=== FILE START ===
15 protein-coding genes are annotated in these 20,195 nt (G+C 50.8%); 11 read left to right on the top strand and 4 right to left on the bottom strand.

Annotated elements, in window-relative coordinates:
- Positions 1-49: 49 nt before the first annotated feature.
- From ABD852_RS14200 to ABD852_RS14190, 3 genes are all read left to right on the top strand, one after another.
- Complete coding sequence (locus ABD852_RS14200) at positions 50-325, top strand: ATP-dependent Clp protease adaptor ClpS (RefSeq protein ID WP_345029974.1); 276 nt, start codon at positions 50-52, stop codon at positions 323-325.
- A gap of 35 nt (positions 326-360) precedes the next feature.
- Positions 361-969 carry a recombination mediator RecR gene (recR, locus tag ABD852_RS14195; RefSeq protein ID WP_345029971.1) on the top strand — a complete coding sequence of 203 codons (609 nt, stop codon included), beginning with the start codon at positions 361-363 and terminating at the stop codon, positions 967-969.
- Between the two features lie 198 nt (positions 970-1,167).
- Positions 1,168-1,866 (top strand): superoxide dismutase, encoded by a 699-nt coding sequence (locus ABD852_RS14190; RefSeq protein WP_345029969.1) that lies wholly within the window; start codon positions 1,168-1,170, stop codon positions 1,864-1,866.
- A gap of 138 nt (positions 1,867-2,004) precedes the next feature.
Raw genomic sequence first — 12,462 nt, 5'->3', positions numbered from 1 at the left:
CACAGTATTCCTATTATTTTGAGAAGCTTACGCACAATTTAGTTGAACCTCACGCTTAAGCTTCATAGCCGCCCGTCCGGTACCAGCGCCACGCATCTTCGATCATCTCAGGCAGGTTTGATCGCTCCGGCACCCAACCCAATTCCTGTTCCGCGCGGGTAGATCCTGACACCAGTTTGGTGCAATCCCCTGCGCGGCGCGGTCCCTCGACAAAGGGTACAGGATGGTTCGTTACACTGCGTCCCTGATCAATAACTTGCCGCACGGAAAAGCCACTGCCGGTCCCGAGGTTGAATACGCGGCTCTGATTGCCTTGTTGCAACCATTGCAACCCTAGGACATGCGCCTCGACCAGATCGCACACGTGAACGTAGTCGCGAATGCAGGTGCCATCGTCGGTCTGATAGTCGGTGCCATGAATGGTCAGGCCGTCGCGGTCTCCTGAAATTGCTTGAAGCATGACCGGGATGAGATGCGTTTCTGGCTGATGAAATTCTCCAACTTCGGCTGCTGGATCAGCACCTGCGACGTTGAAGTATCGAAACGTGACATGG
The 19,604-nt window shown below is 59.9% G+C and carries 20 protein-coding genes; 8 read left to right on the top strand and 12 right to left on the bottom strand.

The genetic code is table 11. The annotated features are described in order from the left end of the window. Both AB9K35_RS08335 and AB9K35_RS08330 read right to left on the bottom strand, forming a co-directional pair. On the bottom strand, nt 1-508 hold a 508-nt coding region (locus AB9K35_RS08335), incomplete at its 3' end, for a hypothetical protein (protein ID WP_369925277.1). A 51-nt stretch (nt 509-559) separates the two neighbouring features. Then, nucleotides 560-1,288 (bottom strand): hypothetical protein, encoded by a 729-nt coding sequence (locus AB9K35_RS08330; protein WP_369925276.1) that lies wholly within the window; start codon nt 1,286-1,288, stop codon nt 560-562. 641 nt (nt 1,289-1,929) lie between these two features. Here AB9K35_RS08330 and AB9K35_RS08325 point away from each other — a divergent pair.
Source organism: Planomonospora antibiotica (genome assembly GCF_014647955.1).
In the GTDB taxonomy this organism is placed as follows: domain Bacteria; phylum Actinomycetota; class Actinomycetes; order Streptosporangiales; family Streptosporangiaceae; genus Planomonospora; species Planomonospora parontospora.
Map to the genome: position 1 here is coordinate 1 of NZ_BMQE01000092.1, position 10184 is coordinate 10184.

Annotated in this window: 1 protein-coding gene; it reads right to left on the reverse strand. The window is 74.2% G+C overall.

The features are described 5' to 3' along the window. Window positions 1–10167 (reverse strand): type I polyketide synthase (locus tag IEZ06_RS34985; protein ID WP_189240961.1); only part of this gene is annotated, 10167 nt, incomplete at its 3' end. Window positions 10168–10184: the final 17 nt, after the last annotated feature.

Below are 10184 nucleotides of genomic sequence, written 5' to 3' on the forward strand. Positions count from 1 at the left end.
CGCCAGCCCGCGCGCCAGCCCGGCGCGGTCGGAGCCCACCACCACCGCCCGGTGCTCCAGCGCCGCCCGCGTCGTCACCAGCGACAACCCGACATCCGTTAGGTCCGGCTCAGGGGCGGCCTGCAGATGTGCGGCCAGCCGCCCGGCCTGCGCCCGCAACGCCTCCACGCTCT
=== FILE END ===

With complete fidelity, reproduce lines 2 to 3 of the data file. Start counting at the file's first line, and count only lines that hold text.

Annotated elements, in window-relative coordinates:
- Positions 1-49: 49 nt before the first annotated feature.